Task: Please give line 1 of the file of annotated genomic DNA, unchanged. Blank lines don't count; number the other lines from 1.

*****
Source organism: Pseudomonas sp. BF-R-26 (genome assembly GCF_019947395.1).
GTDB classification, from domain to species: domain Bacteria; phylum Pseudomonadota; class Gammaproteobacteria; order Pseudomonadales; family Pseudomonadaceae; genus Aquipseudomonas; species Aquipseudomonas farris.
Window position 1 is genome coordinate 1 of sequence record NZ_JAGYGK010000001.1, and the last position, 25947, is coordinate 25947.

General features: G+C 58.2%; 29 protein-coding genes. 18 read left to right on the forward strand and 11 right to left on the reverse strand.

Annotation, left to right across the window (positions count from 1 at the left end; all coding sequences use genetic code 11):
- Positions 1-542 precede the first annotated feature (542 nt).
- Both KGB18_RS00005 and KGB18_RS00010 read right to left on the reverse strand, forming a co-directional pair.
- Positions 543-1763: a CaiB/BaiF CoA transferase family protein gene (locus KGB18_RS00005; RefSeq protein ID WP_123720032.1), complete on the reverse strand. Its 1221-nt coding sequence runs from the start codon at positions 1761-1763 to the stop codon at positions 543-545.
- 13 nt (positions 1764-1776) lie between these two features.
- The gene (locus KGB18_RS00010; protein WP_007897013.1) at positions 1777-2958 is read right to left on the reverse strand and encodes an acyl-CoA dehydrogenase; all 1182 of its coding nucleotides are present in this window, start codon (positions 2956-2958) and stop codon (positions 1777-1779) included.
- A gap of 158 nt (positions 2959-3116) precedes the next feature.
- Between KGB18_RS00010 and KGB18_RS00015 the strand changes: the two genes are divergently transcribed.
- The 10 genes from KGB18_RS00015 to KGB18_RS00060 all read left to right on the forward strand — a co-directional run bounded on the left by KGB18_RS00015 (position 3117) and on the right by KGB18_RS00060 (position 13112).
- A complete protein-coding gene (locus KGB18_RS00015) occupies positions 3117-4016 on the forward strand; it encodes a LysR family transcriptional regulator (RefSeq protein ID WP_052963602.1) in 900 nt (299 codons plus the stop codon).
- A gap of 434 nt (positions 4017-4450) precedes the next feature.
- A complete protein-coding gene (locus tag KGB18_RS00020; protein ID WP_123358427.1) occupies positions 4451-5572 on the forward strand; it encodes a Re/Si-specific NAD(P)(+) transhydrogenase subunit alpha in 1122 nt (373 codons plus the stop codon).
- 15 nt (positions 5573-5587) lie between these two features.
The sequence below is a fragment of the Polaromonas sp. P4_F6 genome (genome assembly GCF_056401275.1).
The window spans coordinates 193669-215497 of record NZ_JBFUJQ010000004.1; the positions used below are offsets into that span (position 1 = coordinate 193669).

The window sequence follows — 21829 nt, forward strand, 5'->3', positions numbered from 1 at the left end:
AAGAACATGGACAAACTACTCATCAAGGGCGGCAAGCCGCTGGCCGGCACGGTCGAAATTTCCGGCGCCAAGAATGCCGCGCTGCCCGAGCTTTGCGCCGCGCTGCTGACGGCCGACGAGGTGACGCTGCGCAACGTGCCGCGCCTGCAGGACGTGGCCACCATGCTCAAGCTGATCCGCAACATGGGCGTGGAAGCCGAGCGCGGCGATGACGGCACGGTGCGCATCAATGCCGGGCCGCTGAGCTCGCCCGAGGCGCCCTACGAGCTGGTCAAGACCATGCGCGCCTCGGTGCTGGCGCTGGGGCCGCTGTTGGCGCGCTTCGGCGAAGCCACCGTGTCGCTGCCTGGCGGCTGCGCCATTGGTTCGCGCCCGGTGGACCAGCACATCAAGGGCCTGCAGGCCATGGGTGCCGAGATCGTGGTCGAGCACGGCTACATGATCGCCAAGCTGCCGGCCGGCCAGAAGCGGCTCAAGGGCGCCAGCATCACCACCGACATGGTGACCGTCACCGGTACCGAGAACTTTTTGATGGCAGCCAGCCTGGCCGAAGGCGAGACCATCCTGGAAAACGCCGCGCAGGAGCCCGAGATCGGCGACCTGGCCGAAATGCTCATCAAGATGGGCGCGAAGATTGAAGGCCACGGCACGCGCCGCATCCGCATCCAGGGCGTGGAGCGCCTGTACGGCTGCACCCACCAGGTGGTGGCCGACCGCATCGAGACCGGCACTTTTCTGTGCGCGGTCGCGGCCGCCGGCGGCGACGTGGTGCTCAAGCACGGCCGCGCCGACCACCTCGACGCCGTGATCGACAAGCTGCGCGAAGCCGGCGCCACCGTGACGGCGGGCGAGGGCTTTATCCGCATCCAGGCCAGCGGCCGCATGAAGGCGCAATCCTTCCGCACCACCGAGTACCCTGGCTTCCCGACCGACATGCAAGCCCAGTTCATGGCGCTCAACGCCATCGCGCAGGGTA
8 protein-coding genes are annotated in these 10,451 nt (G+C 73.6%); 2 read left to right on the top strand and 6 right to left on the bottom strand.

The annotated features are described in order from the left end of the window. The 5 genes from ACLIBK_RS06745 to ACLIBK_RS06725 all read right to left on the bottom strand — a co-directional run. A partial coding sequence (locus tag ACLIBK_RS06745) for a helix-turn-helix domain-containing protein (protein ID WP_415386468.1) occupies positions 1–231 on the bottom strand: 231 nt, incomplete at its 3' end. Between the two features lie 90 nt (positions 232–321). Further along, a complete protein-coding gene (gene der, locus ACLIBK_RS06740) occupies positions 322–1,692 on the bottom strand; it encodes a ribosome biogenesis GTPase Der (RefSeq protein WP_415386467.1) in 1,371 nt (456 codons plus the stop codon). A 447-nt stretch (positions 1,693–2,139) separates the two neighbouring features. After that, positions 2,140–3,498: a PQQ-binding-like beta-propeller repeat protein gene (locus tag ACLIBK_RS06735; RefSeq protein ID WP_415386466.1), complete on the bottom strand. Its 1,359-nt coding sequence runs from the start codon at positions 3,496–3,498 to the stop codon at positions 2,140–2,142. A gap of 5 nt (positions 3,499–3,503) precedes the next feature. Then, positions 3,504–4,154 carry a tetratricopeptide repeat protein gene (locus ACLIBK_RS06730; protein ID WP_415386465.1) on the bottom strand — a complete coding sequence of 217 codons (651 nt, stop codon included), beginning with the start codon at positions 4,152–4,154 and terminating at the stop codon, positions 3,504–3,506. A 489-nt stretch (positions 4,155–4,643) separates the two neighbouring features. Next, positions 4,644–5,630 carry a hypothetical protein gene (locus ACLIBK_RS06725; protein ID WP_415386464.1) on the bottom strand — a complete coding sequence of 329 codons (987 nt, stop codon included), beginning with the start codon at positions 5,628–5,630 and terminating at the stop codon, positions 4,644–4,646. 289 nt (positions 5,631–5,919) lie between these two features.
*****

Source organism: Pseudomonas sp. BF-R-26 (genome assembly GCF_019947395.1).